Perhaps, then, it is a small blessing to the current crop of candidates that none of them is Bush's chosen successor. The field is, at least, wide open. But without an obvious heir apparent, the Reagan rule -- the tradition during primary season of "doing no harm" to fellow Republicans -- no longer applies. Thus the war of attrition starts, and the second-tier candidates begin searching for ways to separate themselves from the other long shots and gain on the vulnerable front-runners. Lately, while Romney aims his attacks at possible Democratic opponents, posturing as the nominee-in-waiting, he finds himself a target of fellow Republicans. Sam Brownback, the Kansas senator and self-styled "true conservative" in the field, has found a particularly inflammatory way to crack the top tier. He has decided to gay-bash Romney, challenging his position on gay rights, specifically the former governor's past statements about homosexual leaders serving in Boy Scout troops. The Brownback campaign issued a statement which, in part, read: "Romney's openness to gay scout leaders conflicts with the Scout Oath, which requires Scouts to be 'morally straight.'" David Brody, senior national correspondent at the Brownback-friendly Christian Broadcast Network, writes that "once the Brownback campaign brought [these issues] up, it's fair game."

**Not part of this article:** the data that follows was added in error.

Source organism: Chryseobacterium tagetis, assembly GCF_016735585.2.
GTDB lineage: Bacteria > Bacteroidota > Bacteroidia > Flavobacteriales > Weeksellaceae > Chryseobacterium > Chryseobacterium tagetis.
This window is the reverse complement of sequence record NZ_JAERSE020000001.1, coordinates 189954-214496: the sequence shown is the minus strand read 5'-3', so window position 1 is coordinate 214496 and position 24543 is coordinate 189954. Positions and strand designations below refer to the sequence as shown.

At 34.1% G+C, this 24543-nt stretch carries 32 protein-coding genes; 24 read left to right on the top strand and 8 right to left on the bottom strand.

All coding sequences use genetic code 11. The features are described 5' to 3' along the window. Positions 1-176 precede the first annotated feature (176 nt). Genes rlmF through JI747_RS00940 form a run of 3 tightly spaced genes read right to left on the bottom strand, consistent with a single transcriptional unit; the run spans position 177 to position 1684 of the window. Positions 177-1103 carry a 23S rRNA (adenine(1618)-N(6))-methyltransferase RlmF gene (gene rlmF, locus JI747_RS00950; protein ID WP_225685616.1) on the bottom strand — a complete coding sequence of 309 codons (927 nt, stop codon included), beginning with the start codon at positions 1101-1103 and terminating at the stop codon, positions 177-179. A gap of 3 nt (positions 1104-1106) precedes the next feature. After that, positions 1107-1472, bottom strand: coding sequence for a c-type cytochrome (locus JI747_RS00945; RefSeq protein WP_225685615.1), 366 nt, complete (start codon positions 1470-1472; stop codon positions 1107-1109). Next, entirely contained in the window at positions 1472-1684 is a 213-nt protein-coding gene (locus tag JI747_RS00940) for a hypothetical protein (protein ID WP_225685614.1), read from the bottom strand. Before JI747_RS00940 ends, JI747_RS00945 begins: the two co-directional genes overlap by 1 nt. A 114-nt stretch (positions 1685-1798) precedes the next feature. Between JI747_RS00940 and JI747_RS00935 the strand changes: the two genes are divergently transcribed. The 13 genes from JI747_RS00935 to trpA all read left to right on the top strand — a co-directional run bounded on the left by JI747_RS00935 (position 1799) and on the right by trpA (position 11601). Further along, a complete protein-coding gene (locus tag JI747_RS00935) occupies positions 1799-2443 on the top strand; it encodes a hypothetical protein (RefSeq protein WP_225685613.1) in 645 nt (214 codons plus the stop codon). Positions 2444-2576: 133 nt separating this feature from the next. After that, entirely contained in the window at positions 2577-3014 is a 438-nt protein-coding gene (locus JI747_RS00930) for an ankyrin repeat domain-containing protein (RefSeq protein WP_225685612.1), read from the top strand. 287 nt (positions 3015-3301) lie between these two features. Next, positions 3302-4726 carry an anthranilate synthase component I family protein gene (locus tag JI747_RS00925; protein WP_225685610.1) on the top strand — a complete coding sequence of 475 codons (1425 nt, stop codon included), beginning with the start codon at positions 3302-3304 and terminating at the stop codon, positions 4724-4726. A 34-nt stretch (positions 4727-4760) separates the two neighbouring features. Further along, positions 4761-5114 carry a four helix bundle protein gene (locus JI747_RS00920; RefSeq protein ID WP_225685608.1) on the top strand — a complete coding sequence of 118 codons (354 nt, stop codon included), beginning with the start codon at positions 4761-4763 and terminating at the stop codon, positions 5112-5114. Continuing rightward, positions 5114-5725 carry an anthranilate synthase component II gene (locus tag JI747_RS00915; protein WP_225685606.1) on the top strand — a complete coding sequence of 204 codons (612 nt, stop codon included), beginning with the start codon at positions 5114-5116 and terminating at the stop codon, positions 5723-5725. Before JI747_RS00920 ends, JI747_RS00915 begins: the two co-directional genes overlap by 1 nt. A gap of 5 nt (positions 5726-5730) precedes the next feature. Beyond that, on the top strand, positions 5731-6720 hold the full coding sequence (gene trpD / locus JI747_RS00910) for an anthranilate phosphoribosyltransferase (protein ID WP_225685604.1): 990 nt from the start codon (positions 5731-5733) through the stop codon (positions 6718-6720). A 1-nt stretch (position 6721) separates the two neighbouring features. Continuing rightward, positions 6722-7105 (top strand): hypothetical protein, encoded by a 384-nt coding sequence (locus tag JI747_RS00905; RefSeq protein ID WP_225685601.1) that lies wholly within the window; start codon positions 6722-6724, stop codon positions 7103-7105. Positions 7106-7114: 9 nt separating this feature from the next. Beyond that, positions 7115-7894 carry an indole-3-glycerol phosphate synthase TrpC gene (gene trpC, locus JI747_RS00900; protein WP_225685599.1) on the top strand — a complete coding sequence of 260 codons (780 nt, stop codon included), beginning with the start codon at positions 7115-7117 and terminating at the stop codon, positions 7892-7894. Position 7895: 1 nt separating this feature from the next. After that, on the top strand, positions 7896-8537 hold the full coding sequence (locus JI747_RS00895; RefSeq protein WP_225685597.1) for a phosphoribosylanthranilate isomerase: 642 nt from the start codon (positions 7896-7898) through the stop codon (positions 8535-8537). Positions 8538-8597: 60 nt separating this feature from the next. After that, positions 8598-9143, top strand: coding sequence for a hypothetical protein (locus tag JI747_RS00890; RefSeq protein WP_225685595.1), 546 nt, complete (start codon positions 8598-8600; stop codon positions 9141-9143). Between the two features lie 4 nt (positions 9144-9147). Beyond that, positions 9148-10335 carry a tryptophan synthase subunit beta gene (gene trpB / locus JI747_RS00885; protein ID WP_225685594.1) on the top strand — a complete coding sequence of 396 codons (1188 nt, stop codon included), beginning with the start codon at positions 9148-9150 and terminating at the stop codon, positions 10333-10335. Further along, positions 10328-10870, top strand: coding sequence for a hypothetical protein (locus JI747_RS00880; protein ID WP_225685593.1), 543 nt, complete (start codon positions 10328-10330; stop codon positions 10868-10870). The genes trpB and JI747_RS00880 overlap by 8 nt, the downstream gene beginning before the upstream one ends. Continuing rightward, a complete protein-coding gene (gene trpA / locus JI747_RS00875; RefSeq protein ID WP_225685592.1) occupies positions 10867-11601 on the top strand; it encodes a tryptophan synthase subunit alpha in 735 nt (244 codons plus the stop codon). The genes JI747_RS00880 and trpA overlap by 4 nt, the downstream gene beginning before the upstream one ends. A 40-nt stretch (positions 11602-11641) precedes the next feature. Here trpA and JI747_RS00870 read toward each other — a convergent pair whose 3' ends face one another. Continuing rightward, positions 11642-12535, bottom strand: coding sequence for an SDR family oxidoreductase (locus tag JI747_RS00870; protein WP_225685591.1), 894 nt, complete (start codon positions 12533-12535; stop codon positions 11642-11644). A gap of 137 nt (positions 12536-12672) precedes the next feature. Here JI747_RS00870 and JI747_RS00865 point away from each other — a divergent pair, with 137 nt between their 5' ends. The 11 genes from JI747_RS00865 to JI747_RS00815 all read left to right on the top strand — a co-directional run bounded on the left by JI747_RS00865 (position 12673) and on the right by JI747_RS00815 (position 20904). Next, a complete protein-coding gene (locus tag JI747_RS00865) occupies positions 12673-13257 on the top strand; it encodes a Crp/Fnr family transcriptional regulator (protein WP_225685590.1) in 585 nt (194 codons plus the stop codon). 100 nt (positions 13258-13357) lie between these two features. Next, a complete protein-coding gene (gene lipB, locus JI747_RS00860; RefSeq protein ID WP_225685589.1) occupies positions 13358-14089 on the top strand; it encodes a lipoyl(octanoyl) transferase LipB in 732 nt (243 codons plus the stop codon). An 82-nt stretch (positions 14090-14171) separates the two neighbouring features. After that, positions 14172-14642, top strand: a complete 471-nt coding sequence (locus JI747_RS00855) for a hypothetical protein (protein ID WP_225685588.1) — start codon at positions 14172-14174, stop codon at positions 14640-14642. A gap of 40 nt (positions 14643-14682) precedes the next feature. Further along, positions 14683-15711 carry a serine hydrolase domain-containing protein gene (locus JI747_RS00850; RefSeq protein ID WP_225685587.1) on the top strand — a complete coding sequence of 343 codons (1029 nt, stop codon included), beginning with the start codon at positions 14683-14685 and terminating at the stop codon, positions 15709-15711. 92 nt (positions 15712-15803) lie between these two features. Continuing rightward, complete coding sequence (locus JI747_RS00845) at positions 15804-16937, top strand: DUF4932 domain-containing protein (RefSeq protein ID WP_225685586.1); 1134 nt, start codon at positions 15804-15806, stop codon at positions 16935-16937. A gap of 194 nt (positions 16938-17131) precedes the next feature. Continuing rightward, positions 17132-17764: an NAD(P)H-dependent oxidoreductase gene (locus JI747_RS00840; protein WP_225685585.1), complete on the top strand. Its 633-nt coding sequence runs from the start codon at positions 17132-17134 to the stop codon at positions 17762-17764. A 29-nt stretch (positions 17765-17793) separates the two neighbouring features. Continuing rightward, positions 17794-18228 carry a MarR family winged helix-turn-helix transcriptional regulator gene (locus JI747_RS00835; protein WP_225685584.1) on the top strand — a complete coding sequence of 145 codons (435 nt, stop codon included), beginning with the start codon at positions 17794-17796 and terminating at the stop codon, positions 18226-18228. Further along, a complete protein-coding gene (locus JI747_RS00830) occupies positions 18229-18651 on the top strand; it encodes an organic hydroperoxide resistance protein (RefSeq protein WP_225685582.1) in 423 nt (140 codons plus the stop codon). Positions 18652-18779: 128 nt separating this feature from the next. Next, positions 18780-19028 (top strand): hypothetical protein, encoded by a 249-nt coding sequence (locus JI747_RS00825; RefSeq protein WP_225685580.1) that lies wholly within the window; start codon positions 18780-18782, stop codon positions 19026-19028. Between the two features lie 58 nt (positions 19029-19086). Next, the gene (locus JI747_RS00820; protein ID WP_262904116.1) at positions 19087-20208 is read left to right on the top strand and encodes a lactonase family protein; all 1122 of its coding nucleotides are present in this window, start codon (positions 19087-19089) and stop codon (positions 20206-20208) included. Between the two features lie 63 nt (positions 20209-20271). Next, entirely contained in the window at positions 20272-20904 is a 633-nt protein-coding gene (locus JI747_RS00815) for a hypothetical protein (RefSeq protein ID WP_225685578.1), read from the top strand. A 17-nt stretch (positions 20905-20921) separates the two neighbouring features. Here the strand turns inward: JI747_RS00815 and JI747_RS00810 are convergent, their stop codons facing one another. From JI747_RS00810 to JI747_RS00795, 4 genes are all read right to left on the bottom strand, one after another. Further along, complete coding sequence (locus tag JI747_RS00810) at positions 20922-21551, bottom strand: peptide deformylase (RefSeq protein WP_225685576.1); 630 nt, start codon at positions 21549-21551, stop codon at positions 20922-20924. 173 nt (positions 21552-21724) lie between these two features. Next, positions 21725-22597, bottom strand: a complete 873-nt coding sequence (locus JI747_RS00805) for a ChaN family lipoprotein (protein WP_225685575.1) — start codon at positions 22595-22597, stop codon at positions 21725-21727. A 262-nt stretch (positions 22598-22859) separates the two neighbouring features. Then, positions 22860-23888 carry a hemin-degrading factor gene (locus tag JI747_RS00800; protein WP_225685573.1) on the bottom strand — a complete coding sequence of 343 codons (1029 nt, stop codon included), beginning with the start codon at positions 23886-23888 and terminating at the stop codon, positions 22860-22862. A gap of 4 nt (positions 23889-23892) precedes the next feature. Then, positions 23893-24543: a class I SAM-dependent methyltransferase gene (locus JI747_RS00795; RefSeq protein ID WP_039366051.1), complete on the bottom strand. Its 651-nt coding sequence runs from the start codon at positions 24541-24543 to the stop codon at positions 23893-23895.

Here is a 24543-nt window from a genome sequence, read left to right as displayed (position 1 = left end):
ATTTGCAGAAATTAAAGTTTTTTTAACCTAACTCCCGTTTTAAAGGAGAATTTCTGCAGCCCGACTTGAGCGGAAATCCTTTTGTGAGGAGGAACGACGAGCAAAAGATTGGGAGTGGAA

The remainder of the Republican primary season promises to be a soul-searching experience for the party that has long treated the White House as an entitlement. More comfortable taunting Democrats for lacking core principles than questioning their own, the GOP's presidential aspirants seem a bit unsure of themselves, of their president, and of their party's moral authority and political standing. One of these candidates will emerge as the GOP standard bearer for 2008, of course. But in a party with no natural heirs, it's the value of the inheritance that's in doubt. Although 15 months still remain until the election, the Republican nomination looks less and less like a golden ticket to the Oval Office than an invitation to become their party's Walter Mondale or Michael Dukakis -- a punch-line proxy for an era when the GOP lost its moorings.

By Thomas F. Schaller

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2008 Elections John Mccain R-ariz. Mitt Romney Republican Party Rudy Giuliani